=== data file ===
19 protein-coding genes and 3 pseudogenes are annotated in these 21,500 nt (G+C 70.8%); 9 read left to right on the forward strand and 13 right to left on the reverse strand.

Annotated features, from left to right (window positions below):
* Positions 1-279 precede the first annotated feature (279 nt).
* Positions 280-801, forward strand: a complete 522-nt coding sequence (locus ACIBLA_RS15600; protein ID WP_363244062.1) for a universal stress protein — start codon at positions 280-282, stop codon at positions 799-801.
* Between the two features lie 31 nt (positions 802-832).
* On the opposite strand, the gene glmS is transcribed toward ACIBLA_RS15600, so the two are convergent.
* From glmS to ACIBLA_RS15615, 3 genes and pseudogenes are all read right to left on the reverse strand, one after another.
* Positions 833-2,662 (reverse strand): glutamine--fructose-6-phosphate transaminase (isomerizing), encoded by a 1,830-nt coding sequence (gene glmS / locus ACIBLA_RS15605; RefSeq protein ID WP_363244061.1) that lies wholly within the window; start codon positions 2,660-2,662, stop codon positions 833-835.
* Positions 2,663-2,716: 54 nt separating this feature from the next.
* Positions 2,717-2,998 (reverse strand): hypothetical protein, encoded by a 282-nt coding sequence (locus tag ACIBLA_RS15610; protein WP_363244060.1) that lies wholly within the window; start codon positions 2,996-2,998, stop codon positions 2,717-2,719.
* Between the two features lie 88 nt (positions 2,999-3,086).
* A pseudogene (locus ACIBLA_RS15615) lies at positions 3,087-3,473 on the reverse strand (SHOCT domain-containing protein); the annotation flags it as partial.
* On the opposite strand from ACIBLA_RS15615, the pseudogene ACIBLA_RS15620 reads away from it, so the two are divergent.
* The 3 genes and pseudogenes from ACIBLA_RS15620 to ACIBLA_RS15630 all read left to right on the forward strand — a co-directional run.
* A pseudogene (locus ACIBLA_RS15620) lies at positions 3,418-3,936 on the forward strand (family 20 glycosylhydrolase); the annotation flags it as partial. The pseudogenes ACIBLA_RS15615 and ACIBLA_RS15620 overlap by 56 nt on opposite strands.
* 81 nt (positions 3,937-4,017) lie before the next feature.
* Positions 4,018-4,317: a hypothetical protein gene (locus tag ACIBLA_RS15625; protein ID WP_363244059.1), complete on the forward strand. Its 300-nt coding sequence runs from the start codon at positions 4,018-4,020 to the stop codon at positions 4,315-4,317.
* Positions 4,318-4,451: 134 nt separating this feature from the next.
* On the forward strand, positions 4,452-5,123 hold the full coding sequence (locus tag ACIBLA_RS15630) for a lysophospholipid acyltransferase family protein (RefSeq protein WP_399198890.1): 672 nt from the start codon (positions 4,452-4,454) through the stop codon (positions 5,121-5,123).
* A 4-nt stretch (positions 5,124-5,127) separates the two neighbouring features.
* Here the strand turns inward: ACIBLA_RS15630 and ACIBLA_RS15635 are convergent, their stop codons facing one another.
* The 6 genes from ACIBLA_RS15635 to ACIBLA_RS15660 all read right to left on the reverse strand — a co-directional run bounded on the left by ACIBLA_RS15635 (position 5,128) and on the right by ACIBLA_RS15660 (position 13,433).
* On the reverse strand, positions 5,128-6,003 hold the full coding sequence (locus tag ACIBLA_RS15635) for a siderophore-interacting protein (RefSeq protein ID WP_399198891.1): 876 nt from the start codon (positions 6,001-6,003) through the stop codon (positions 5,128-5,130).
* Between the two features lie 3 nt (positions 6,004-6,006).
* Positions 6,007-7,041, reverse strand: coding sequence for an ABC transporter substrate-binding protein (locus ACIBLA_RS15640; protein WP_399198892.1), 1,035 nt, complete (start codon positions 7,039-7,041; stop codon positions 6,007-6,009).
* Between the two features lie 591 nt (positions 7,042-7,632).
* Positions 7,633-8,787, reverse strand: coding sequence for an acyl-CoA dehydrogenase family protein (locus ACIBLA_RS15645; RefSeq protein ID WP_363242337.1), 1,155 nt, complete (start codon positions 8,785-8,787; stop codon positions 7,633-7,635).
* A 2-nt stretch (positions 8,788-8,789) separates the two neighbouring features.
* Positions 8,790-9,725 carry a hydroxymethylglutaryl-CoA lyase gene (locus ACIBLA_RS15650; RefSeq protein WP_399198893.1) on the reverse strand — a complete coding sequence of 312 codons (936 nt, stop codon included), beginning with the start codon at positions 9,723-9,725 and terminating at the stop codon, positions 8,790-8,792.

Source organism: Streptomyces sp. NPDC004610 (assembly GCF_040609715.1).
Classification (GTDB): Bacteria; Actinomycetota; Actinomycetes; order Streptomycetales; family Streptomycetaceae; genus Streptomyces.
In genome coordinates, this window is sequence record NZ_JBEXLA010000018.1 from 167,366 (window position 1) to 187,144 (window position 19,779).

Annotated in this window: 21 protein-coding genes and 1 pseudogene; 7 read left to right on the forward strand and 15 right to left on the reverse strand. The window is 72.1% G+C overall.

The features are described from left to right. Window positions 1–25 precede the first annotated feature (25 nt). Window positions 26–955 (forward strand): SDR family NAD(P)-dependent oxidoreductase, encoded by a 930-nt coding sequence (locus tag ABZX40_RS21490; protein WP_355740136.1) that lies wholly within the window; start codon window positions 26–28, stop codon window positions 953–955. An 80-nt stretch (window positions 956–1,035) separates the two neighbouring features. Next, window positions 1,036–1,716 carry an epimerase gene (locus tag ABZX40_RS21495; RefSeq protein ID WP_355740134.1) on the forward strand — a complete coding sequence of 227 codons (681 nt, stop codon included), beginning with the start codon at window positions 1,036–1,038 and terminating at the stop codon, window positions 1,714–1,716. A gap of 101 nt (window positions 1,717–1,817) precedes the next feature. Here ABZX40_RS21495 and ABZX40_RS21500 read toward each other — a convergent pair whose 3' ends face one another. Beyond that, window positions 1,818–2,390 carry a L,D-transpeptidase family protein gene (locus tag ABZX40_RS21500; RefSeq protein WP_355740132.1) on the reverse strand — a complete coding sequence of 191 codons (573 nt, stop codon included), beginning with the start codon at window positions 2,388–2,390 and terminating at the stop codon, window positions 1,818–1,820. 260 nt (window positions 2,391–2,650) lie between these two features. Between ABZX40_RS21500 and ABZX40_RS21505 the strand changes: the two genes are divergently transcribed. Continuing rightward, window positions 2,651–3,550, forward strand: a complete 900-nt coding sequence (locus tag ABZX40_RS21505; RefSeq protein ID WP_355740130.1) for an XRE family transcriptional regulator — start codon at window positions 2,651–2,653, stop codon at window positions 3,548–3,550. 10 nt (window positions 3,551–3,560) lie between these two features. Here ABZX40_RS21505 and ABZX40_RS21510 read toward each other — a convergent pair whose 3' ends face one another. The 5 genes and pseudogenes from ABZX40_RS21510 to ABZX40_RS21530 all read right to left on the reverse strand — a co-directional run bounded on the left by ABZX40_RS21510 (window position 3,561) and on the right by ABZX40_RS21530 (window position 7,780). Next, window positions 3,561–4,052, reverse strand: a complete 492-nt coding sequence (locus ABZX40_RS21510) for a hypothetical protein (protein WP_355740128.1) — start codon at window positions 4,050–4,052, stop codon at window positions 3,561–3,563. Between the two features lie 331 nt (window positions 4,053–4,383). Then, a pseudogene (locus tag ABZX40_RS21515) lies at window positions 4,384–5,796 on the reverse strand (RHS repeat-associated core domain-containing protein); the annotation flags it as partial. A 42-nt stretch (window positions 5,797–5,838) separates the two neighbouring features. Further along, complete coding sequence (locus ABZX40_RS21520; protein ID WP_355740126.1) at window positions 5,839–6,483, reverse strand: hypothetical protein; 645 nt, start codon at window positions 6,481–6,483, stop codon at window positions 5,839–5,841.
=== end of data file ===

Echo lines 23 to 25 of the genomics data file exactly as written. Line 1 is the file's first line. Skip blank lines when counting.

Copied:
* On the reverse strand, positions 5,128-6,003 hold the full coding sequence (locus tag ACIBLA_RS15635) for a siderophore-interacting protein (RefSeq protein ID WP_399198891.1): 876 nt from the start codon (positions 6,001-6,003) through the stop codon (positions 5,128-5,130).
* Between the two features lie 3 nt (positions 6,004-6,006).
* Positions 6,007-7,041, reverse strand: coding sequence for an ABC transporter substrate-binding protein (locus ACIBLA_RS15640; protein WP_399198892.1), 1,035 nt, complete (start codon positions 7,039-7,041; stop codon positions 6,007-6,009).